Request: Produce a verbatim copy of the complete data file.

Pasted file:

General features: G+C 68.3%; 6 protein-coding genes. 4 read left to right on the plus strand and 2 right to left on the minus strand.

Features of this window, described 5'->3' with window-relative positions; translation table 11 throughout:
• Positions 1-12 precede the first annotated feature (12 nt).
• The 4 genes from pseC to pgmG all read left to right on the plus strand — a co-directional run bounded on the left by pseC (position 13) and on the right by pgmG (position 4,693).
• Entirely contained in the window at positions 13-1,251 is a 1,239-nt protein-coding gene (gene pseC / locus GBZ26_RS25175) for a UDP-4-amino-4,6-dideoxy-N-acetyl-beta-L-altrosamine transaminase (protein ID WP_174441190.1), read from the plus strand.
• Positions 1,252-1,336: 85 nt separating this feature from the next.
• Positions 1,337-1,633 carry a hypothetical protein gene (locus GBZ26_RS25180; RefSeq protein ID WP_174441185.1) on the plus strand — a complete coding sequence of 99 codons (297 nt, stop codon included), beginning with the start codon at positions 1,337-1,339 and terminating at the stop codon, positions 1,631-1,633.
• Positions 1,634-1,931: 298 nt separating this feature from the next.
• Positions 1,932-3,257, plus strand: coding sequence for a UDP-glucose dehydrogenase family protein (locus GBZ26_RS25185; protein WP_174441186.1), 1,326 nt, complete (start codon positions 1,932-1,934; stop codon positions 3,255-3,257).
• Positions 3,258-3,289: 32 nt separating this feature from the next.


General features: G+C 68.3%; 6 protein-coding genes. 4 read left to right on the plus strand and 2 right to left on the minus strand.

Features of this window, described 5'->3' with window-relative positions; translation table 11 throughout:
• Positions 1-12 precede the first annotated feature (12 nt).
• The 4 genes from pseC to pgmG all read left to right on the plus strand — a co-directional run bounded on the left by pseC (position 13) and on the right by pgmG (position 4,693).
• Entirely contained in the window at positions 13-1,251 is a 1,239-nt protein-coding gene (gene pseC / locus GBZ26_RS25175) for a UDP-4-amino-4,6-dideoxy-N-acetyl-beta-L-altrosamine transaminase (protein ID WP_174441190.1), read from the plus strand.
• Positions 1,252-1,336: 85 nt separating this feature from the next.
• Positions 1,337-1,633 carry a hypothetical protein gene (locus GBZ26_RS25180; RefSeq protein ID WP_174441185.1) on the plus strand — a complete coding sequence of 99 codons (297 nt, stop codon included), beginning with the start codon at positions 1,337-1,339 and terminating at the stop codon, positions 1,631-1,633.
• Positions 1,634-1,931: 298 nt separating this feature from the next.
• Positions 1,932-3,257, plus strand: coding sequence for a UDP-glucose dehydrogenase family protein (locus GBZ26_RS25185; protein WP_174441186.1), 1,326 nt, complete (start codon positions 1,932-1,934; stop codon positions 3,255-3,257).
• Positions 3,258-3,289: 32 nt separating this feature from the next.